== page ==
1.       This walkthrough shall configure “fareast\varunsh” as the owner of the job. Currently “fareast\varunsh” is added only to the Sql Server logins. It is NOT a member of the sysadmin fixed server role.

2.       By default, a job of type “Operating System” runs under the security context of Sql Server Agent service account. Due to the product requirement, that account is always a member of the sysadmin fixed server role. Our goal is to ensure that the job owner is a not a sysadmin. Non-sysadmins do not have permissions to execute “Operating system” job steps without using a proxy account. In other words, to run a job step of type “Operating system” with the owner being a non-sysadmin, we have to configure a proxy to run the step. The step would then execute under the security context of the proxy account. We now need to add a proxy.

3.       To add a proxy, first add the (non-sysadmin) account under which you will run the job step of type “operating system” in the Credentials Node.

4.       Create a proxy for “Operating system” commands and select the newly created credential for the proxy.

 

This proxy can run only “Operating System” commands and not other commands like “ActiveX Scripts” etc. You can configure different proxies for different type of commands (also called subsystems).

 

5.       Create a new job and set the owner to a non sysadmin user.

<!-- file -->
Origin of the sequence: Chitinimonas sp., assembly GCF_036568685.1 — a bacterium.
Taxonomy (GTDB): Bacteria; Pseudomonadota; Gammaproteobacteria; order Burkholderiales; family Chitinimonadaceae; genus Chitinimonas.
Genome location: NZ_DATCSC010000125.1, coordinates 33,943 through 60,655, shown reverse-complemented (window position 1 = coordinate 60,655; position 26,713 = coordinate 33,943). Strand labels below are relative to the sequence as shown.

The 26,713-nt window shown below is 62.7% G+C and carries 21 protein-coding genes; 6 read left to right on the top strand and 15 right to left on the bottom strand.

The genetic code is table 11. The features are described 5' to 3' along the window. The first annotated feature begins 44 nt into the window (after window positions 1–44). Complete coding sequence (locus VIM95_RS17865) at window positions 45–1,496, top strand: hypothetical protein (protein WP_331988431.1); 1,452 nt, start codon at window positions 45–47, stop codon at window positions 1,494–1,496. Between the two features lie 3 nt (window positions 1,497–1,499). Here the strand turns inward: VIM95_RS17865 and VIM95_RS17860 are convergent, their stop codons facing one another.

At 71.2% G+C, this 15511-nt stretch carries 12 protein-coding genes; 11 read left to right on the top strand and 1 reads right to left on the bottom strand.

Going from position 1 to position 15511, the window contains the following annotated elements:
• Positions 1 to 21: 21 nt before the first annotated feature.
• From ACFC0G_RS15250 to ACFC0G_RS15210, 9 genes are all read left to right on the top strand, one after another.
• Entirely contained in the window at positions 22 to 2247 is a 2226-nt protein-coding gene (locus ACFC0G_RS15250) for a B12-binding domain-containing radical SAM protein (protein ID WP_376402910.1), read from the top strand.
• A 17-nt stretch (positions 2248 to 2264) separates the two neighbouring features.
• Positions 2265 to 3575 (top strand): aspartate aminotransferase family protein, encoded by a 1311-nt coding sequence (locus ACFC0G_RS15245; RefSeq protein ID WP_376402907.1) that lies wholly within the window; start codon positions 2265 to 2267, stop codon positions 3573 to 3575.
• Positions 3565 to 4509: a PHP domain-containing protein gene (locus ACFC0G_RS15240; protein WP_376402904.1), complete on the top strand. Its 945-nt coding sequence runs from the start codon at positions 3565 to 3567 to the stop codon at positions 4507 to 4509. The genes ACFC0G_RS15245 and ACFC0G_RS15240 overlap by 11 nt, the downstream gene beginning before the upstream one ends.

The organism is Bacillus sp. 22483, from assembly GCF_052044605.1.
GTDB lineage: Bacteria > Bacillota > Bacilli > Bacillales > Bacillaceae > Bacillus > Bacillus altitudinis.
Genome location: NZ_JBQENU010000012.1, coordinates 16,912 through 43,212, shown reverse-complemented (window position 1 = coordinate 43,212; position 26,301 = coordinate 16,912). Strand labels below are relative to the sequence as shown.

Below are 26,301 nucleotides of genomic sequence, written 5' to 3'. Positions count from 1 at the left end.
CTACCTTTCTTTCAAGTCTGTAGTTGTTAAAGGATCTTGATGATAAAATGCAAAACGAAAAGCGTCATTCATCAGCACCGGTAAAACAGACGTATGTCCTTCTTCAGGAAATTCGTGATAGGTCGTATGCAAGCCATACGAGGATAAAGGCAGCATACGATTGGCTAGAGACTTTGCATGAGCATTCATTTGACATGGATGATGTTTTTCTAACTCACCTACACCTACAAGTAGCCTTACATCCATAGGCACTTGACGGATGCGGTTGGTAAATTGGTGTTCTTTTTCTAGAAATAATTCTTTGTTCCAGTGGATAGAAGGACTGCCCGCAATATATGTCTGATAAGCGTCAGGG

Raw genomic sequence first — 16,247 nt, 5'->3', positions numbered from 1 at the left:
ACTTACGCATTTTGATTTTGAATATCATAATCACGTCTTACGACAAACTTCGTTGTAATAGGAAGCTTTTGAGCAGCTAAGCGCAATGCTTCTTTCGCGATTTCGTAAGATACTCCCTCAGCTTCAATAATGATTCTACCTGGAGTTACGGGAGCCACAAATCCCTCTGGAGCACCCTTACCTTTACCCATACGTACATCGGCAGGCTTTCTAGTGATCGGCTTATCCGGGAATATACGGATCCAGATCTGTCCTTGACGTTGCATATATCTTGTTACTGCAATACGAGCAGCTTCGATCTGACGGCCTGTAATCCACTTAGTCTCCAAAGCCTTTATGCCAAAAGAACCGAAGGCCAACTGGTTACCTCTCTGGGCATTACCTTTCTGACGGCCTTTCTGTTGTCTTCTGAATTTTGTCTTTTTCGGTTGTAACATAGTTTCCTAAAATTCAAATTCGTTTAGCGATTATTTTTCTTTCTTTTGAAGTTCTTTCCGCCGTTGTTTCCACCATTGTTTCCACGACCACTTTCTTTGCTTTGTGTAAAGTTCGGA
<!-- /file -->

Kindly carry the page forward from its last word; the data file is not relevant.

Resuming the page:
6.       Create a new job step. The operating system command used for this walkthrough will be to delete a folder.  Set the Run as account to the newly created proxy.

 

7.       Click on OK. It gives the following error.

The owner of the job must have access to the proxy account.  When the owner of the job is not a sysadmin, it would need access to the proxy to run commands using it. This prevents any account from calling operating system commands through a proxy, when otherwise it wouldn’t have permissions to call operating system commands.

8.       Go to the proxy and give the job owner access to it, as shown through the Principals tag.

 

9.       After giving access, start the job. Again it gives an error. Look at the job history.

 

10.   The proxy account needs delete permissions on the folder. Remember the step is executing under the context of the proxy account. Configure a proper ACL on the folder.

11.   Run the job again. The job runs successfully and the folder is deleted.

This shows how to run an Operating System job step with the least privileges to get the job done.

  

In what scenario does the owner of a job, require being a member of sysadmin fixed server role?

 

The transact Sql, operating system and analysis service tasks can log the output of the job to either a operating system file or to the sysjobstepslogs table in the msdb database. Only if the user executing a job step is a member of sysadmin role, can the output be logged in an operating system file. Otherwise, if the user is not a member of sysadmin role, the output must be logged in the table. Application teams should be advised to log the output to the sysjobstepslogs table, rather than to an operating system file.

 

 After configuring the output to be logged to a file, if you run the job under a non sysadmin owner, it gives this error.